Tuesday, October 24, 2017

Entries for 'iis'

by Brett

Secunia reports: " A typical end-user PC with 50 programs installed had 3.5 times more vulnerabilities in the 24 3rd party programs installed than in the 26 Microsoft programs installed". Also, this blog post states "Apple may be the industry leader in software vulnerabilities with a terrible record on patching speed."

Why am I posting this? Cause it's from people that are Microsoft fans. Having taught IIS 5/6/7 security for quite a while, I've caught more than my share of arguments that Microsoft's software is inherently insecure. I don't apologize nor attempt to minimize the impacts of really huge security problems that have happened. But by in large, most of that is history. The infamous declaration by Bill Gates, post Code-Red, that security is job 1 at Microsoft had real meaning. Not just a marketing story, but everything changed at Microsoft and Windows Server 2003 was far, far more solid than anything they had ever done.  Goto Secunia and compare the track record of IIS 6 to any other web server. Facts are facts.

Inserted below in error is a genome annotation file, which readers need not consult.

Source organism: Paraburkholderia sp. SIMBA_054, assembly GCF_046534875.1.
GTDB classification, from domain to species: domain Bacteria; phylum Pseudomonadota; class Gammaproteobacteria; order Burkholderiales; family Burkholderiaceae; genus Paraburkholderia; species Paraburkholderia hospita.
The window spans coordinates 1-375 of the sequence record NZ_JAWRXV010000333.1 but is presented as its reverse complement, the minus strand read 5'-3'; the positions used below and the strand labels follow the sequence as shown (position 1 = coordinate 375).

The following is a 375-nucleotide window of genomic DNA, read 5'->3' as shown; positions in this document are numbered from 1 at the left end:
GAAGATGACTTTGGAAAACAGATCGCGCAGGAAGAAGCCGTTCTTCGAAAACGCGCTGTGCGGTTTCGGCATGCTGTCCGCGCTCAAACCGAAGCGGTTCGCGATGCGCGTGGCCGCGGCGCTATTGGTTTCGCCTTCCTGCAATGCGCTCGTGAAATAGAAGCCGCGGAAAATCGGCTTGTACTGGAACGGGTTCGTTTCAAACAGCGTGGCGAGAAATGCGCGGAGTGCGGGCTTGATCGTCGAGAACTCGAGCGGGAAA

The point here is that Microsoft knows a great deal about security and pioneered the massively scaled Windows Update program that keeps millions of systems updated worldwide. That's free, btw. I've known other providers that charge you for security updates. Also, even though there are thousands of Microsoft products, there is a single security policy and practice for communicating, replying, and releasing security updates in real time. That's a great value that's built into those who use MS products and service that is unparalleled in its scope and sophistication. I know some of these guys and trust me; you want them to be in running the show if there is a serious security issue.

All in all, Microsoft gets a bum rap on this and it's too bad cause the industry as a whole would do well to acknowledge that Microsoft has been leading in this area for quite a while. Of course, all you hear about are the complaints. If you worked for a year to design some code that prevented a major attack from occurring a year later, you wouldn't hear anything about it, but it still took a years’ worth of work. In the end, you have code that is solid and the number should reflect that. And they do. See







Brett Hill

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